Sunday, July 8, 2007
Bolivia's Denunciation of the ICSID Convention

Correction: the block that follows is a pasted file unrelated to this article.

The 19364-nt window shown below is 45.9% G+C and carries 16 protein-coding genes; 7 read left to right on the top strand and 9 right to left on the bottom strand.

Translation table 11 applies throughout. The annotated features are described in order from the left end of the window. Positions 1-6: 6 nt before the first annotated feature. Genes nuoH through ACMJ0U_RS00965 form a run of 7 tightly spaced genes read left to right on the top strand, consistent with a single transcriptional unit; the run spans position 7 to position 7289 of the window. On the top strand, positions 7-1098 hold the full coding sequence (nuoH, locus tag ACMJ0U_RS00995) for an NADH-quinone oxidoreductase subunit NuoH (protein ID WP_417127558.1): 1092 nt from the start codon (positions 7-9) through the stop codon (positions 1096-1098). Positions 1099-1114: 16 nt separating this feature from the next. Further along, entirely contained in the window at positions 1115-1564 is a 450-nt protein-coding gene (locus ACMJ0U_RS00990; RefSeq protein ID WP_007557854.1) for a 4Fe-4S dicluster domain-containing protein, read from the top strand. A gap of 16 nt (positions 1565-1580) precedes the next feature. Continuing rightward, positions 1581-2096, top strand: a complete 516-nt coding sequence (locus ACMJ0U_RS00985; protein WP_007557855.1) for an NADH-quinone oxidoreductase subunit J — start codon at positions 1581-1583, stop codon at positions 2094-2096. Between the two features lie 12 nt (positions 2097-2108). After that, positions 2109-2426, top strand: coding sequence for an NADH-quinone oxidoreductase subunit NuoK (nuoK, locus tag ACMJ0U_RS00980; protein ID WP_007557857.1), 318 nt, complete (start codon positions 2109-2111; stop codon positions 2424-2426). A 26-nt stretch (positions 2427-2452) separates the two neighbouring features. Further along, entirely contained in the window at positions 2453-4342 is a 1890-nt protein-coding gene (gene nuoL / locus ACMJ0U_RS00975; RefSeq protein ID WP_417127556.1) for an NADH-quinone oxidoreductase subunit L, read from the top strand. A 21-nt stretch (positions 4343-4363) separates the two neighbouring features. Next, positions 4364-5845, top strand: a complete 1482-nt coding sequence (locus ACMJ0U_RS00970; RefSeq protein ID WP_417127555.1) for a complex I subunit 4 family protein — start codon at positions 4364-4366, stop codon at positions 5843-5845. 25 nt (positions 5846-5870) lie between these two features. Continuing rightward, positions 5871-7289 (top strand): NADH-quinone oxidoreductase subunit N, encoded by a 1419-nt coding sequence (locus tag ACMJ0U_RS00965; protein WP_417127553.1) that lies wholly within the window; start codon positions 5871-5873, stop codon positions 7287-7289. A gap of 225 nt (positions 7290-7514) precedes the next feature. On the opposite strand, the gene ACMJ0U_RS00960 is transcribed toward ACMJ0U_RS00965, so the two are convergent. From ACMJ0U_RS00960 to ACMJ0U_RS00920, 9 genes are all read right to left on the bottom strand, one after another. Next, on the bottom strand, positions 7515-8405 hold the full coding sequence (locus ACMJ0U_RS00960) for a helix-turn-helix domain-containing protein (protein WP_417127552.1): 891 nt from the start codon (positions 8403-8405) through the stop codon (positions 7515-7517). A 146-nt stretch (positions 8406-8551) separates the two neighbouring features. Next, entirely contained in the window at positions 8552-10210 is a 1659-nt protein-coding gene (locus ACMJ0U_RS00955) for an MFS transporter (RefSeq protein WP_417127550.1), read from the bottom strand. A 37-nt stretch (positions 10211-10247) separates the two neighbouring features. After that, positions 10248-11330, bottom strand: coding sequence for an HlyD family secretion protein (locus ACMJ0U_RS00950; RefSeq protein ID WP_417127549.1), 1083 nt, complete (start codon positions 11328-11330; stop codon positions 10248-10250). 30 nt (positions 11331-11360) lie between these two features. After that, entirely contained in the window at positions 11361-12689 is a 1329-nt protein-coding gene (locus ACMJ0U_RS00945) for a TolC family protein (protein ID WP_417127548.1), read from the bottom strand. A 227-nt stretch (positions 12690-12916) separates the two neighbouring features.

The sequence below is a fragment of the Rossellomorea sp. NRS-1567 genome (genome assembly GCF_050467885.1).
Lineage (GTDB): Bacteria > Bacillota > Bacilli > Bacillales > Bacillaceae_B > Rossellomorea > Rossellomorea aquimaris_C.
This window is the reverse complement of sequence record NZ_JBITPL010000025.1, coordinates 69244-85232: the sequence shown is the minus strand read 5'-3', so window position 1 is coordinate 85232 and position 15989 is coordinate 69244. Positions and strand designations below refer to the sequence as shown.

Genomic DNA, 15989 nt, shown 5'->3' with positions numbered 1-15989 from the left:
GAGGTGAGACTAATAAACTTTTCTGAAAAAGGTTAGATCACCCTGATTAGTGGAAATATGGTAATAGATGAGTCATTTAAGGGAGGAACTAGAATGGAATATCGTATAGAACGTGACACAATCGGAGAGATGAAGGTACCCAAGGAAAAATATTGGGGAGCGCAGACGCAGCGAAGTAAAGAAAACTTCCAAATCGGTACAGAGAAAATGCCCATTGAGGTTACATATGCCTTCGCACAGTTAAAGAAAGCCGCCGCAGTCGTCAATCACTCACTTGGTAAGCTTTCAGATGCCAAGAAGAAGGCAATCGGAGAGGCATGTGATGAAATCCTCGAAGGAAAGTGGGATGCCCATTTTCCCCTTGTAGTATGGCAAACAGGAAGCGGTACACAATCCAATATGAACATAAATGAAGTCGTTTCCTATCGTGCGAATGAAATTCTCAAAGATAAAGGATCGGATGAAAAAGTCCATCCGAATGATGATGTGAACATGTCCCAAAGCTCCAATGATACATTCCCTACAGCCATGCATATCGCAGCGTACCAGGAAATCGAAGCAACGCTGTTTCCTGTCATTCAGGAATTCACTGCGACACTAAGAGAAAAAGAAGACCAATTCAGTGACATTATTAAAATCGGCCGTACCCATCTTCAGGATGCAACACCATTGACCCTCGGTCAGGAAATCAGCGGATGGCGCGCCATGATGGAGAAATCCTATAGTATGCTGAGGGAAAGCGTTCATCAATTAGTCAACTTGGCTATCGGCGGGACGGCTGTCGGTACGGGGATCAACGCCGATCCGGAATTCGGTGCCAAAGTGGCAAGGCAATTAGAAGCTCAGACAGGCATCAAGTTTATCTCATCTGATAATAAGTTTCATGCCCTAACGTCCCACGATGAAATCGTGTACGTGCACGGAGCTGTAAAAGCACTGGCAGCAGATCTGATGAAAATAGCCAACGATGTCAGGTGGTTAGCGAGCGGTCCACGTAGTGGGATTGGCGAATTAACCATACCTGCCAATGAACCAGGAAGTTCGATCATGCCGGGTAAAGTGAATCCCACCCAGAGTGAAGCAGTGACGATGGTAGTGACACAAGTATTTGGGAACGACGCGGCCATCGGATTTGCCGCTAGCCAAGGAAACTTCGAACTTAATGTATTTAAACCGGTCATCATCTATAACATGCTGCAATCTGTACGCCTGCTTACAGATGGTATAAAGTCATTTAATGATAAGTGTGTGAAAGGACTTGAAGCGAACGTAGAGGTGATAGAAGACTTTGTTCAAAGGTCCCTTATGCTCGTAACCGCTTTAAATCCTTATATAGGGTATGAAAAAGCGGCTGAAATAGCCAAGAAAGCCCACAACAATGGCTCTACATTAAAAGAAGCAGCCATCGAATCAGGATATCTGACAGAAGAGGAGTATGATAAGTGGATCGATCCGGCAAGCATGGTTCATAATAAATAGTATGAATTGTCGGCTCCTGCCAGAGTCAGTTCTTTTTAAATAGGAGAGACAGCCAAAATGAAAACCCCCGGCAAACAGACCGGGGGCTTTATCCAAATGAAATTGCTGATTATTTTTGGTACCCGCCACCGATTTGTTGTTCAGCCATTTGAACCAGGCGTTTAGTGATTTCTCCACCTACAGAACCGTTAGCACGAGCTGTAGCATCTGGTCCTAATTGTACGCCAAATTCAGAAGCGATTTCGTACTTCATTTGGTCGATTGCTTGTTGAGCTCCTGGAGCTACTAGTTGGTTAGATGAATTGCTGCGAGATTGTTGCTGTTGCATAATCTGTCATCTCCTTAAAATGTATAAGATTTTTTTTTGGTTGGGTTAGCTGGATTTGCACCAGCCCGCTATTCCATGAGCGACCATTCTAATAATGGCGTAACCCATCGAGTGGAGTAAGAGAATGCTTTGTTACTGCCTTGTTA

It is old news by now, but still worth noting: On May 2, Bolivia notified the International Centre for Settlement of Investment Disputes (ICSID) that it was denouncing the ICSID Convention. In accordance with Article 71 of the Convention, Bolivia's denunciation becomes effective six months subsequent to written notification. Article 72 of the Convention states that denunciation "shall not affect the rights or obligations under this Convention of that State or of any of its constituent subdivisions or agencies or of any national of that State arising out of consent to the jurisdiction of the Centre given by one of them before such notice was received by the depositary." Certainly, then, any arbitrations that have already been initiated will be unaffected. (There is some question as to the viability of arbitrations commenced during the six-month period.) Bolivia's withdrawal will not effect future BIT-based arbitrations, so long as they provide for the use of other institutions or rules, such as the UNCITRAL Rules or even ICSID's Additional Facility Rules. Nicaragua and Venezuela have also threatened to withdraw from the Convention. (Venezuela's President Chavez has said that Venezuela plans to withdraw from the IMF and the World Bank, as well.) Ecuador has indicated it may withdraw from its BIT with the United States, and Bolivia is said to be reviewing all its BITs.